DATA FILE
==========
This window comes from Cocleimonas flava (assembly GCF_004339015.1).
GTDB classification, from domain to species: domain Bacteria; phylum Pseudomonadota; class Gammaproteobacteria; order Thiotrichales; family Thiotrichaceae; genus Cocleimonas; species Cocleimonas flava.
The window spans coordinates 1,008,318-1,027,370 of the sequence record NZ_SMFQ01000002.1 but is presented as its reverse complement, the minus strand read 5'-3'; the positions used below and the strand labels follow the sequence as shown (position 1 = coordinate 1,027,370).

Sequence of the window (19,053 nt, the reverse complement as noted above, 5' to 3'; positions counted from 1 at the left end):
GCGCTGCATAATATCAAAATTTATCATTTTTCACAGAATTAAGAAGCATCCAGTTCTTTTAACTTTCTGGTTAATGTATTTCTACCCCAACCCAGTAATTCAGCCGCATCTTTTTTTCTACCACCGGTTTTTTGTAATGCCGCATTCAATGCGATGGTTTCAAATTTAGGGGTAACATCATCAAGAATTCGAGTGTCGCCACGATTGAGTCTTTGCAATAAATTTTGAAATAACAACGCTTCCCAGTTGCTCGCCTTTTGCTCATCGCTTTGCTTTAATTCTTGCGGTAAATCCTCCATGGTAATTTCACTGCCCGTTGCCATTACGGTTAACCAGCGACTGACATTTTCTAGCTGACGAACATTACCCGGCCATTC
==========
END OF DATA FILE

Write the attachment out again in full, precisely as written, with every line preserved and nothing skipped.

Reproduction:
This window comes from Cocleimonas flava (assembly GCF_004339015.1).
GTDB classification, from domain to species: domain Bacteria; phylum Pseudomonadota; class Gammaproteobacteria; order Thiotrichales; family Thiotrichaceae; genus Cocleimonas; species Cocleimonas flava.
The window spans coordinates 1,008,318-1,027,370 of the sequence record NZ_SMFQ01000002.1 but is presented as its reverse complement, the minus strand read 5'-3'; the positions used below and the strand labels follow the sequence as shown (position 1 = coordinate 1,027,370).

Sequence of the window (19,053 nt, the reverse complement as noted above, 5' to 3'; positions counted from 1 at the left end):
GCGCTGCATAATATCAAAATTTATCATTTTTCACAGAATTAAGAAGCATCCAGTTCTTTTAACTTTCTGGTTAATGTATTTCTACCCCAACCCAGTAATTCAGCCGCATCTTTTTTTCTACCACCGGTTTTTTGTAATGCCGCATTCAATGCGATGGTTTCAAATTTAGGGGTAACATCATCAAGAATTCGAGTGTCGCCACGATTGAGTCTTTGCAATAAATTTTGAAATAACAACGCTTCCCAGTTGCTCGCCTTTTGCTCATCGCTTTGCTTTAATTCTTGCGGTAAATCCTCCATGGTAATTTCACTGCCCGTTGCCATTACGGTTAACCAGCGACTGACATTTTCTAGCTGACGAACATTACCCGGCCATTC